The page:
Way of Life

  • Coverage in July 2017 Outdoor Photographer

    Amy Gulick is a seasoned conservation photographer and founding member of the International League of Conservation Photographers. She also hosts a column in Outdoor Photographer magazine where she highlights conservation work by different photographers. I am pleased and honored to be featured in the July 2017 issue of Outdoor Photographer for my work to protect Bristol Bay through Where Water is Gold. The issue is not yet available online, so run to your nearest news stand and buy a copy today! 

  • Silver Medal in Nautilus Book Awards

    I am excited to announce that Where Water is Gold has earned a Silver Medal in the 2016 Nautilus Book Awards, in the category "Green Living & Sustainability." Read more here.

  • Gold Medal in Independent Publisher Book Awards

    I am excited to announce that Where Water is Gold has earned a Gold Medal in the 2017 Independent Publisher Book Awards, in the category "West-Pacific - Best Regional Non-Fiction." Read more here.

  • Interview on "Outdoor Explorer" - March 23,2017

    Thanks to Alaska Public Media and Outdoor Explorer for including Carl for an interview about Where Water is Gold for their program about Bristol Bay! You can listen to the full program here

  • Upcoming Events

    Carl will be giving two presentations in the Seattle area on Where Water is Gold:

    Filson Seattle Flagship store, March 31, 6-8 p.m. 
    "Experience the World's Greatest Sockeye Salmon Run"
    Read more about the event on the Filson website

    Suquamish Museum, April 1, 3-5 p.m.
    "Where Water is Gold: Alaska's Bristol Bay"
    Read more on the Braided River Facebook event page

  • Interview on the Around the Lens Podcast

    I had the pleasure to interview with the Around the Lens Podcast, a format principally for discussions related to photojournalism. In addition to their regular podcast consisting of a rotating group of photographers (of which I am an occasional member), they are starting to do interviews with various photographers. So listen to this podcast to learn more about Where Water is Gold and my approach to this project.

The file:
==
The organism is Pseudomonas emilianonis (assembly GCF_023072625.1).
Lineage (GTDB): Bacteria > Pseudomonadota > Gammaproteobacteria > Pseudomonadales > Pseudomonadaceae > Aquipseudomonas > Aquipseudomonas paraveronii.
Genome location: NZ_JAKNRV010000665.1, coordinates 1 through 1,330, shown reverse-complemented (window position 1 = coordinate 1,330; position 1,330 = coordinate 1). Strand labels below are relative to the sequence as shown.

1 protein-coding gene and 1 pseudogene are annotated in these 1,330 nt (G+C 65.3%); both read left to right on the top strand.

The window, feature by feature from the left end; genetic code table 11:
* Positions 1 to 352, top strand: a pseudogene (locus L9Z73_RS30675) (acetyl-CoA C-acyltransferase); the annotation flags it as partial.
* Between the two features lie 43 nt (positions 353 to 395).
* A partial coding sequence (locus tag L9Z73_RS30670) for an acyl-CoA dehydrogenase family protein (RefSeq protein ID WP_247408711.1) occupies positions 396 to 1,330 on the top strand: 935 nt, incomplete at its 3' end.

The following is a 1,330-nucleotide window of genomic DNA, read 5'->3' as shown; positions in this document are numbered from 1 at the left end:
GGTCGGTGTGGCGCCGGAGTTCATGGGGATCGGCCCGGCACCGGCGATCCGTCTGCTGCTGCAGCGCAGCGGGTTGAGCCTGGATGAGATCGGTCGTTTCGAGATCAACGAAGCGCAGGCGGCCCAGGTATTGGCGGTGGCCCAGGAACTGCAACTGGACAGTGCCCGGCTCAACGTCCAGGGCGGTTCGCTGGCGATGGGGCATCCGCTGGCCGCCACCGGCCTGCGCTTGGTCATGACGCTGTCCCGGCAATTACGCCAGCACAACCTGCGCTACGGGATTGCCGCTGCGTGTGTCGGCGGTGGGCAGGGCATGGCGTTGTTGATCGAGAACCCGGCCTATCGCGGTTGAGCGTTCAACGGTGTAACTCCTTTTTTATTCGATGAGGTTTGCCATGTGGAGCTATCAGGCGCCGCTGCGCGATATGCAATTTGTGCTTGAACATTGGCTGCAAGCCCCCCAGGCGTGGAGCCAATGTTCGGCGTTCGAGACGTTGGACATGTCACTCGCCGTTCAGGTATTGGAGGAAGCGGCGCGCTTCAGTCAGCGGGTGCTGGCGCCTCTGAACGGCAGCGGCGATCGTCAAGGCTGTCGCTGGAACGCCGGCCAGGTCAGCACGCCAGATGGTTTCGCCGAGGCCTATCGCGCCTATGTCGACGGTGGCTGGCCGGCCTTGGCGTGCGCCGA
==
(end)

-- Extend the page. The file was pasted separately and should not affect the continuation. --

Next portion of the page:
• Testimonial from Vic Fischer

    I am honored to have been contacted by Victor Fischer, who provided this tesimonial about Where Water is Gold:

    "The book is simply beautiful, outstanding. I read through it several times, particularly delightfully after the Alaska Supreme Court decisions on the Pebble law suit. Carl really did a great job providing an intimate view of Bristol Bay and its people."

    Vic Fischer is one of two surviving delegates to the Alaska Constitutional Convention that took place in Fairbanks starting on November 8, 1955. He served on the committee that drafted the final langugage of the Alaska Constitution that was first adopted by the delegates on February 5, 1956 and ultimately ratified by the people of Alaska on April 24, 1956. Because of his intimate knowledge of the Alaska Constitution, the intent of the delegates in adopting Article VIII of the Alaska Constitution, which deals with natural resources, Vic was one of the plaintiffs in a lawsuit that challenged the State of Alaska's practice of approving large scale hard rock mineral exploration without a public process. This lawsuit targeted the 20+ years of exploration at the Pebble Prospect that occurred outside of public input. The Alaska Supreme Court sided with the plaintiffs in two opinions issued in May 2015.